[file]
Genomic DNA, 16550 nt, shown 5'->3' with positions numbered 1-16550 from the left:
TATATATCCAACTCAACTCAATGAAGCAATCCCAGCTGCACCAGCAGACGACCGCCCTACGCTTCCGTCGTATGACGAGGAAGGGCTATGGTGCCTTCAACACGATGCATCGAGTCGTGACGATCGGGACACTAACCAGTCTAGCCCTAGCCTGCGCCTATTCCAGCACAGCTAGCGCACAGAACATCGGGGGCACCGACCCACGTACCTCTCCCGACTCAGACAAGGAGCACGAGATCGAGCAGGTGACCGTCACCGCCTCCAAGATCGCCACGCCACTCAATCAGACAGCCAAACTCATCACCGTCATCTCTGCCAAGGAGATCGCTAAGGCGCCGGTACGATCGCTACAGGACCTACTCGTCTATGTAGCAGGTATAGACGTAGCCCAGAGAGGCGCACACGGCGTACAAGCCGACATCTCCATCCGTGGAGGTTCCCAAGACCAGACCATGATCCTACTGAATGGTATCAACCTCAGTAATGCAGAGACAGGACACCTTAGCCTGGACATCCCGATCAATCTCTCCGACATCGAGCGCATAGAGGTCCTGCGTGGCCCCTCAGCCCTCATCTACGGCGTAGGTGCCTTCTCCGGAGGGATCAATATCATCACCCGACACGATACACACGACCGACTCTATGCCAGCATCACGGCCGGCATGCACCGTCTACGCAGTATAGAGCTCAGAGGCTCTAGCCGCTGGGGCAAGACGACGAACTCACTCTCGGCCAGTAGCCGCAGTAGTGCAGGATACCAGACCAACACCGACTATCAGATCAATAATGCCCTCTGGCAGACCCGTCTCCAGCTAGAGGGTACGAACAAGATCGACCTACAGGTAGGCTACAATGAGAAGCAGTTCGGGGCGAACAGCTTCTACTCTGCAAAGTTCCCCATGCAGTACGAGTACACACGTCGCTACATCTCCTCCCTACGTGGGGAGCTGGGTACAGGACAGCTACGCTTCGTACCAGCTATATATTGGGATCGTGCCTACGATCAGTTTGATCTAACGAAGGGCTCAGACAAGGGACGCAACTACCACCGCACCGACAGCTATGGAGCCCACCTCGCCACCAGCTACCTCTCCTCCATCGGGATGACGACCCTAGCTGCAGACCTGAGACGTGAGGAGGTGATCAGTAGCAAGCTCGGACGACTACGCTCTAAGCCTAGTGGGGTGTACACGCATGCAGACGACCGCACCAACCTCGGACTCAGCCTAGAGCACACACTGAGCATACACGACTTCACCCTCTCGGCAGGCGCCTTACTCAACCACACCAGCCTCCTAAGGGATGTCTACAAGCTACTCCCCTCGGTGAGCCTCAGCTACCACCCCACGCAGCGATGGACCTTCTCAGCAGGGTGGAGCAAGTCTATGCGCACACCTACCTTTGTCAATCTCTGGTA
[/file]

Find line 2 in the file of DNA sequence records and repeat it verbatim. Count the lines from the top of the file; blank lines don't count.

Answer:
TATATATCCAACTCAACTCAATGAAGCAATCCCAGCTGCACCAGCAGACGACCGCCCTACGCTTCCGTCGTATGACGAGGAAGGGCTATGGTGCCTTCAACACGATGCATCGAGTCGTGACGATCGGGACACTAACCAGTCTAGCCCTAGCCTGCGCCTATTCCAGCACAGCTAGCGCACAGAACATCGGGGGCACCGACCCACGTACCTCTCCCGACTCAGACAAGGAGCACGAGATCGAGCAGGTGACCGTCACCGCCTCCAAGATCGCCACGCCACTCAATCAGACAGCCAAACTCATCACCGTCATCTCTGCCAAGGAGATCGCTAAGGCGCCGGTACGATCGCTACAGGACCTACTCGTCTATGTAGCAGGTATAGACGTAGCCCAGAGAGGCGCACACGGCGTACAAGCCGACATCTCCATCCGTGGAGGTTCCCAAGACCAGACCATGATCCTACTGAATGGTATCAACCTCAGTAATGCAGAGACAGGACACCTTAGCCTGGACATCCCGATCAATCTCTCCGACATCGAGCGCATAGAGGTCCTGCGTGGCCCCTCAGCCCTCATCTACGGCGTAGGTGCCTTCTCCGGAGGGATCAATATCATCACCCGACACGATACACACGACCGACTCTATGCCAGCATCACGGCCGGCATGCACCGTCTACGCAGTATAGAGCTCAGAGGCTCTAGCCGCTGGGGCAAGACGACGAACTCACTCTCGGCCAGTAGCCGCAGTAGTGCAGGATACCAGACCAACACCGACTATCAGATCAATAATGCCCTCTGGCAGACCCGTCTCCAGCTAGAGGGTACGAACAAGATCGACCTACAGGTAGGCTACAATGAGAAGCAGTTCGGGGCGAACAGCTTCTACTCTGCAAAGTTCCCCATGCAGTACGAGTACACACGTCGCTACATCTCCTCCCTACGTGGGGAGCTGGGTACAGGACAGCTACGCTTCGTACCAGCTATATATTGGGATCGTGCCTACGATCAGTTTGATCTAACGAAGGGCTCAGACAAGGGACGCAACTACCACCGCACCGACAGCTATGGAGCCCACCTCGCCACCAGCTACCTCTCCTCCATCGGGATGACGACCCTAGCTGCAGACCTGAGACGTGAGGAGGTGATCAGTAGCAAGCTCGGACGACTACGCTCTAAGCCTAGTGGGGTGTACACGCATGCAGACGACCGCACCAACCTCGGACTCAGCCTAGAGCACACACTGAGCATACACGACTTCACCCTCTCGGCAGGCGCCTTACTCAACCACACCAGCCTCCTAAGGGATGTCTACAAGCTACTCCCCTCGGTGAGCCTCAGCTACCACCCCACGCAGCGATGGACCTTCTCAGCAGGGTGGAGCAAGTCTATGCGCACACCTACCTTTGTCAATCTCTGGTA